This series on Health Systems Evolution looks at why technology and data systems play a critical role in being able to design & implement the next generation of healthcare systems.
This article looks at the move from Level 1 to Level 2 health systems: the shift from predominantly physician driven systems to systems where a significant amount of care is provided by (1) a healthcare worker, (2) using a digital health tool, (3) in an integrated system.
Three Levels of health system technology
To start, let’s discuss a well-known technology – booking travel tickets. At one time, if you went on a trip, you’d go to an expert travel agent. This person would have all the knowledge of which roads, trains, and ships were needed for travel. Let’s call this: Level 1.
Then there came a time when you went to a travel agent, and the person working there wasn’t a globetrotter guru, but a friendly and courteous travel agent who knew how to operate a computer. They entered your travel origin, destination, and preferences into the computer, and it would perform the cognitive work of suggesting several routes. Let’s call this: Level 2.
Today, if you want to book a flight, you’ll use the internet to a buy ticket. Or you may pull out your phone, and Siri can take you anywhere in the world. Let’s call this Level 3.
Technology enables people of all abilities to raise their skill set and to expand their competent scope of practice. At Level 3, the consumer can access the knowledge within the system directly; at Level 2 a competent user of the technology system is required to access the knowledge, and in Level 1 the knowledge is contained within the expert person – and so the technology is absent.
I believe, a significant step in healthcare system design is to move from Level 1 to Level 2 health systems. This moves away from Level 1 – where physicians predominantly deliver care, to systems in Level 2 where (1) healthcare workers are combined, (2) with technology, (3) in an integrated system.
Level 2 systems enable task shifting to be done at scale. Task shifting is moving work that was done exclusively by physicians to other healthcare workers. The problem with physicians is that they are expensive and there is a significant worldwide shortage. Other healthcare workers take less time to train, are less expensive, and are more abundant. Task shifting changes how we consider the design of healthcare systems – and this is of particular importance in creating scalable health systems around the world.
Obviously not all work that doctors do can be task shifted. But I believe significant amounts of high value, routine care could be safely performed by (1) well-trained staff, (2) combined with the right technology, (3) working in an integrated system.
AMPATH’s HIV delivery network is built upon task shifting. We believe a core component in its success is the use of digital electronic health record tools directly at the point-of-care - running predominantly on mobile tablets. The digital tool becomes the link between the patient, the clinician, and the health system.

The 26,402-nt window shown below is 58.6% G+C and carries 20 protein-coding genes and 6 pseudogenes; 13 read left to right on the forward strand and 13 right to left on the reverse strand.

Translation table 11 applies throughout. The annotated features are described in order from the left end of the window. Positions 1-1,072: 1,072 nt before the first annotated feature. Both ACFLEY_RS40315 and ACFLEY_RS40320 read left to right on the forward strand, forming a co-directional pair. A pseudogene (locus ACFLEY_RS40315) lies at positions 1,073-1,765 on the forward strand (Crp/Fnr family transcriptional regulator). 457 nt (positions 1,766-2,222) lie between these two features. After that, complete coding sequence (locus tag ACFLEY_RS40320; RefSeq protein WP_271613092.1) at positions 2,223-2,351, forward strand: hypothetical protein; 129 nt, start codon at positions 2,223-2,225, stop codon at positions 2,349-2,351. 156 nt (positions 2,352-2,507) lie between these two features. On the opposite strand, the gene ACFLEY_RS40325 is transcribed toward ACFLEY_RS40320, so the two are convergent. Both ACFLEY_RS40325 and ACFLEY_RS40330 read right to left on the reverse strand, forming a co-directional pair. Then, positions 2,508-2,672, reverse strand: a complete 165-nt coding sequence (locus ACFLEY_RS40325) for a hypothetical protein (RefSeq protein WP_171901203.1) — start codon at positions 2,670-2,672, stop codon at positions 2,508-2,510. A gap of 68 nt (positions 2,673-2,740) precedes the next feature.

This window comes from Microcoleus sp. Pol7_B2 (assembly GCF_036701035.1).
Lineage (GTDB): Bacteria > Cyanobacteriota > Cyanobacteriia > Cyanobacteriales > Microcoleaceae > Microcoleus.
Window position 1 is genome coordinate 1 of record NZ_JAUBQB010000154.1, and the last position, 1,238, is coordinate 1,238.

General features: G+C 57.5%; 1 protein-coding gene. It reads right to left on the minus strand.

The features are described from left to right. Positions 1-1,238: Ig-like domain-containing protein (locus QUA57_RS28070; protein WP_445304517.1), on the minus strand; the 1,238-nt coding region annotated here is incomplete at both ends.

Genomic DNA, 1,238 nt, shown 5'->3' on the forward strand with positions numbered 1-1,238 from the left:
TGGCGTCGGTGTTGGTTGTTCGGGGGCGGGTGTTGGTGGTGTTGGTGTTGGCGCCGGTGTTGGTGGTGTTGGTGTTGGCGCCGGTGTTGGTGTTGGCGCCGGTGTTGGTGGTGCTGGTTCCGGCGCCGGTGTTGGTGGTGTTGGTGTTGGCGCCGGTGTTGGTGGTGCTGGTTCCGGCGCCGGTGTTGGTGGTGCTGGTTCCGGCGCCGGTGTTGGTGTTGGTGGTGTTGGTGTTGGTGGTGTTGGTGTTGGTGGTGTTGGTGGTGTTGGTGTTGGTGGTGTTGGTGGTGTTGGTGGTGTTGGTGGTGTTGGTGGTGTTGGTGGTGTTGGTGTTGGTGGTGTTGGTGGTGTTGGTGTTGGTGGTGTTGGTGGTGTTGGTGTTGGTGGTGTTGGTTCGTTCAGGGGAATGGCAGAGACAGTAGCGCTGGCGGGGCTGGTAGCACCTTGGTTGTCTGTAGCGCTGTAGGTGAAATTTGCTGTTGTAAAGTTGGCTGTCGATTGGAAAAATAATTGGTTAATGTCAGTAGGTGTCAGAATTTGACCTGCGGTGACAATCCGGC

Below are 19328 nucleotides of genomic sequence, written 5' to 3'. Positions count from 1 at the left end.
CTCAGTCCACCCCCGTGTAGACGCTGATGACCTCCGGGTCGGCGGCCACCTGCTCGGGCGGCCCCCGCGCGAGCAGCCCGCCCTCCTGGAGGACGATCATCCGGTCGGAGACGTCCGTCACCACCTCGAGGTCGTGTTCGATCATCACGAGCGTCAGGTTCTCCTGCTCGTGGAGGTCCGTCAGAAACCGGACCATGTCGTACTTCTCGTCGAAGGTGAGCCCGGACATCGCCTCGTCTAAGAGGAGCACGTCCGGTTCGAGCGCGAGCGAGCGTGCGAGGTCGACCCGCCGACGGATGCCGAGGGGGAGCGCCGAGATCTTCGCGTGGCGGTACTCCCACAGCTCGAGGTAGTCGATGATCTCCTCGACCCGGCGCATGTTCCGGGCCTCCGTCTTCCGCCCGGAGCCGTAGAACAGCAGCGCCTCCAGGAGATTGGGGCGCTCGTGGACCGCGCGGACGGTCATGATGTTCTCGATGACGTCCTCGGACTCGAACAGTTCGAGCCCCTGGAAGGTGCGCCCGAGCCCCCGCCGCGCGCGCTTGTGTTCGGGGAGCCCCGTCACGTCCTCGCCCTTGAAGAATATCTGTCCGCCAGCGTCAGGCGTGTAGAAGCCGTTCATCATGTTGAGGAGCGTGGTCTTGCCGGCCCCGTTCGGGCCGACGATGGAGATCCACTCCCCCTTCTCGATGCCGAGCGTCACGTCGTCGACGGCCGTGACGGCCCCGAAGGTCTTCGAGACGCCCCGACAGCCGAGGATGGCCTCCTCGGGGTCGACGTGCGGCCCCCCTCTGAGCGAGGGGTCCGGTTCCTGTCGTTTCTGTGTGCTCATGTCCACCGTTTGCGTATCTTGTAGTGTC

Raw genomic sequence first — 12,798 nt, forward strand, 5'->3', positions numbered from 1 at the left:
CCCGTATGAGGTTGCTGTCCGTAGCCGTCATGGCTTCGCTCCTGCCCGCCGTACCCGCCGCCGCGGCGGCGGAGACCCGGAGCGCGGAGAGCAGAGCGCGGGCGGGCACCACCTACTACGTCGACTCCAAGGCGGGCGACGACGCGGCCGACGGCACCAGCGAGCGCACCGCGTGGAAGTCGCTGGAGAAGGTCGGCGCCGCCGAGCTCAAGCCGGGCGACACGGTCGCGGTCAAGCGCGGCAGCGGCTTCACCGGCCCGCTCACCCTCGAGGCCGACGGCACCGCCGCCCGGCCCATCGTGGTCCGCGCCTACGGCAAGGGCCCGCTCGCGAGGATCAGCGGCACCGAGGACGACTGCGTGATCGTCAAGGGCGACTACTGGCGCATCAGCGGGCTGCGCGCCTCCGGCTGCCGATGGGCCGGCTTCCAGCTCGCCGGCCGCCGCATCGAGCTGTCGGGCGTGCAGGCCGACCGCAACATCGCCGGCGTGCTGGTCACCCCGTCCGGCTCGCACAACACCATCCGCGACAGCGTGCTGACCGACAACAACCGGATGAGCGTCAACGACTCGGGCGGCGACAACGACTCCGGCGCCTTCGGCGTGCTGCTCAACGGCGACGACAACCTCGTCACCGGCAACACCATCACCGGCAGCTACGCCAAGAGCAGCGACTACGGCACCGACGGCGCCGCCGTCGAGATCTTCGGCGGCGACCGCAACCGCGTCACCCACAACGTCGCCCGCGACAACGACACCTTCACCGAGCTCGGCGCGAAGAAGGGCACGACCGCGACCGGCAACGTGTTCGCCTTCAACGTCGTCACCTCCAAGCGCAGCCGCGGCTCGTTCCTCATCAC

Lets look at three benefits of point-of technology that enable the move from Level 1 to Level 2.
a) Clinical Decision Support
One benefit of point-of-care digital health tools, is the ability to deploy clinical decision support to clinicians; such as care reminders, notifications, alerts, and suggestions. Decision support can help an outreach worker to have a higher skillset to care for people in their village with HIV, or it allows a nurse to provide more advanced hypertension care then they could without the digital tool to assist in care.
The hope with buzzwords such as machine learning and artificial intelligence, is that breakthroughs in these fields will help create algorithms that can provide even more advanced clinical decision support. This will then enable even more safe task shifting, and in turn expand the competent scope of practice of more healthcare workers.
b) Data Collection
In addition to knowledge distribution, these digital point-of-care tools also enable more reliable data collection compared to their paper alternatives. This is important to be able to monitor health systems to ensure they are working, to do research, and to study population health.
c) Integrated Networks
A caution: these tools work best when used in an integrate network. This network that provides pathways to (1) higher and lower levels of care, and (2) other care providers and services. If used in isolation, these tools loose their potency, and can lead to more dangerous and fragmented care.
Not a digital data vault
For too many years, the electronic health record has been viewed as a digital filing cabinet - a digital vault to store and retrieve data. But, it is better to view it as a conductor, that helps coordinate and orchestrate the many individuals involved in the healthcare system.
This makes the electronic health record more of a road network that distributes knowledge & clinical decision support, and then collects back data for monitoring and evaluation.
This leaves the role of the electronic health record as a quarterback in the care system.
This is a high level ambition of where our digital informatics tools need to move to, in order to be able to have the tools needed to build the next generation health systems we require.
I think all of this is particularly exciting because just as many countries leapfrogged over land-lines, directly to cell phones, I wonder if many countries may leapfrog over Level 1 healthcare systems, to Level 2 systems; that are theoretically more efficient, effective, lower cost, and scalable - through the ability to combine technology with health workers, within an integrate healthcare delivery system.